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Overcomer

Overcomer Movie Review
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There's about half a movie in "Overcomer." The other half or so is a pretty half-hearted sermon. Neither half is particularly worthwhile, and the whole is cheap, cheesy, and, to put it charitably, churchy.

That's the method of director Alex Kendrick, who has helmed and, with his brother Stephen, co-written several faith-based movies. (The brothers wrote this screenplay, too). To call this one merely "faith-based" seems like an understatement, and to call it a "movie" feels especially generous.

It doesn't start that way, though. In fact, the first act of Kendrick's newest seems like a legitimate narrative. Indeed, it opens with a prologue (featuring a nifty drone shot that flies over some trees, through the window of a Christian high school and into the gymnasium, where a basketball game is underway), establishing a community on the brink of economic disaster. A nearby manufacturing plant is closing its doors and laying off most of the employees. The school's fate is in jeopardy, because most of the families have someone who works at the plant.

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That's one setup established. Then, we get another, as teacher and basketball coach John Harrison (played by the director, whose performance certainly sells the idea that the filmmakers pulled a random high school basketball coach, with no acting experience but a genial personality, out of nowhere and put him in the leading role) is in a tough spot. With parents leaving town and students leaving the school, the coach's team looks ready to collapse.

Plus, the school's principal (played by Priscilla C. Shirer) wants him to coach the cross country team. John doesn't even think running is a real sport, and the only student who tries out is Hannah (Aryn Wright-Thompson), a transfer student whose parents are dead, who lives with her grandmother Barbara (Denise Armstrong), and, who, more pertinent to long-distance running, has asthma.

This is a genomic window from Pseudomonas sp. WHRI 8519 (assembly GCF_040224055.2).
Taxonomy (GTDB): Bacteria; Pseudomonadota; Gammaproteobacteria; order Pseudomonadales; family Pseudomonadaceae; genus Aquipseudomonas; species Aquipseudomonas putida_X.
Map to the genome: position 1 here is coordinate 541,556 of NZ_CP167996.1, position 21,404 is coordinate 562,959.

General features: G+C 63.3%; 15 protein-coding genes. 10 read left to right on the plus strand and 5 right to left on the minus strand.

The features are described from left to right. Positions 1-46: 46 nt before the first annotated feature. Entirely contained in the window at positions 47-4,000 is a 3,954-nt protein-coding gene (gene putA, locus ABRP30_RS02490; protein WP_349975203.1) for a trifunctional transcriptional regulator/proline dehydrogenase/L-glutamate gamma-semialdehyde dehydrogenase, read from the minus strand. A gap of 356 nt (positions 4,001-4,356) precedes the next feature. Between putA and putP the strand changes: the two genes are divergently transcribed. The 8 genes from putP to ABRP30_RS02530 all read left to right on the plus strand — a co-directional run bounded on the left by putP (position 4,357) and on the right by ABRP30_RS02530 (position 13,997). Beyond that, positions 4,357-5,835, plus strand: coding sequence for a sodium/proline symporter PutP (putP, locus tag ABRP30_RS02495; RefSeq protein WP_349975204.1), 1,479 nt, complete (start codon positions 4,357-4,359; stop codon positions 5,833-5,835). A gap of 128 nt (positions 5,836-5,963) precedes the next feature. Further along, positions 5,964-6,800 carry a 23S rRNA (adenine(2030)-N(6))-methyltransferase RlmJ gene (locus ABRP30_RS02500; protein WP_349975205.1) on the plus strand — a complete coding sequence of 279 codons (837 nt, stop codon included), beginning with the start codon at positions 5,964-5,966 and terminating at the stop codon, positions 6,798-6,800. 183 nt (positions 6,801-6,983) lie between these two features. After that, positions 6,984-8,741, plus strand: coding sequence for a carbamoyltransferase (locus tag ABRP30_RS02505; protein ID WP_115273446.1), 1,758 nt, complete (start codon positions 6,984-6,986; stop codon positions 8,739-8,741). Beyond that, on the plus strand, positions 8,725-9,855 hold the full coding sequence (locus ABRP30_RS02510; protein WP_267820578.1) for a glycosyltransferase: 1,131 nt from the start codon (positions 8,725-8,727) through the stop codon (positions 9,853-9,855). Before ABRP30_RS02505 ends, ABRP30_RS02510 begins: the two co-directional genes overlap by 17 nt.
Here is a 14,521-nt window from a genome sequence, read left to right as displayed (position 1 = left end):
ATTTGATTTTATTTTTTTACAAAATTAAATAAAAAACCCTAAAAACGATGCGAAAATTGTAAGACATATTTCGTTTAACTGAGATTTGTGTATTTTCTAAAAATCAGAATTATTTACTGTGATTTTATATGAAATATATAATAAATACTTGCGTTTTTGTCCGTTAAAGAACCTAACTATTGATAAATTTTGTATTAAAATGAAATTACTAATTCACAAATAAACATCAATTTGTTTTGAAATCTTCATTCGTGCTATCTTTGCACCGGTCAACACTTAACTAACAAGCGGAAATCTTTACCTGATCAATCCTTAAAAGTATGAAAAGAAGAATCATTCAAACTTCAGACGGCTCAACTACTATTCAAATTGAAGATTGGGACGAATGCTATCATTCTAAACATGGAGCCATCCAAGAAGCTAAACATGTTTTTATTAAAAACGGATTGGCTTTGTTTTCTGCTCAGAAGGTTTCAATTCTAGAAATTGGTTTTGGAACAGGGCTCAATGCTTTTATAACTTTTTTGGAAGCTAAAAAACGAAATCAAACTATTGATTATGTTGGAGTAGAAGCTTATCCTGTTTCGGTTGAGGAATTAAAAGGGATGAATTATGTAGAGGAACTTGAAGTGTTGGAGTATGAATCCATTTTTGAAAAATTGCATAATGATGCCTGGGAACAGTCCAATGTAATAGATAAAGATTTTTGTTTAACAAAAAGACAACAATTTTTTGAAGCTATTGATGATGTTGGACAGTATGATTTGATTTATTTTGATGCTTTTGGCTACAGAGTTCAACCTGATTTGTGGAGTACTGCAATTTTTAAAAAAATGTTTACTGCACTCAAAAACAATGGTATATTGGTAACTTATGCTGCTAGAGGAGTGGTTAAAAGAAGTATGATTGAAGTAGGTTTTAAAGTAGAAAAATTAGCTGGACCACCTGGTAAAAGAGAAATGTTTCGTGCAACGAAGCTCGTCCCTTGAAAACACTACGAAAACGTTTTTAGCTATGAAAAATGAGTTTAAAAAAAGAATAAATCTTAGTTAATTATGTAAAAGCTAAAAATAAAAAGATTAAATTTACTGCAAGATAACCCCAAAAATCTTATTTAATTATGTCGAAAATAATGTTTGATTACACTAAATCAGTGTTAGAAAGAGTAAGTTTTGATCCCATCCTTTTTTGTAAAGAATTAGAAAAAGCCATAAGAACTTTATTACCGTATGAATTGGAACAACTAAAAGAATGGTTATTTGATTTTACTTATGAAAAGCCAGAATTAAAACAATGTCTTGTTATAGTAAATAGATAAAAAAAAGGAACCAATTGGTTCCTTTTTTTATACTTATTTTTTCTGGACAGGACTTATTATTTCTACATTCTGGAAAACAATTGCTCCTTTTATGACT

That's three narrative threads, right there for the taking: the coach who has something to learn, the student who has something to prove, and the economic insecurity of the small town threatening all of it. None of these threads is revolutionary by any measure, but they at least form the foundation of an actual story.

At some point, though, the Kendricks simply decide to abandon just about all of that. Through a chance meeting at a hospital, where John is visiting a fellow parishioner with his church's pastor, the coach just happens to discover Thomas (Cameron Arnett). Through some painfully on-the-nose dialogue during a later visit, John learns that Thomas, blind and having more health issues on account of diabetes, is actually Hannah's long-believed dead father.

Now, of course, there's the conundrum: Does John tell Hannah, or does he respect the wishes of Barbara, who has kept the fact that Thomas is still alive hidden from Hannah? It doesn't matter, because, even before he learns that his daughter is so close, Thomas begins the preaching, insisting that maybe John isn't the best Christian he can be. After all, John dares to list several other things about him and his life before he even thinks about calling himself a Christian.

Then, the principal gets into the game, proselytizing Hannah to reject her terribly sinful ways and become a Christian. There are three scenes in a row that exclusively show or climax with different characters praying, and Hannah's big training montage—which is to be expected, even when the movie seems to have abandoned everything but the sermons from the story—is intercut with her doing a Bible study.

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Eventually, the Kendricks' screenplay gets back to the racing plot thread. Mind you, it's just for the Big Race (which we only learn is the state championship after it's finished), so it's more of a requirement than an actual story point. Even then, Hannah wears an earbud with her father coaching and, obviously, preaching to her. In theory, this is a rather clever way to make a lengthy sequence of a long-distance race involving, but in practice, it's just more sermonizing.

Apparently, "Overcomer" isn't for an audience that cares about being told a story. It's aimed at an audience that doesn't mind too much if a story occasionally interrupts a homily.

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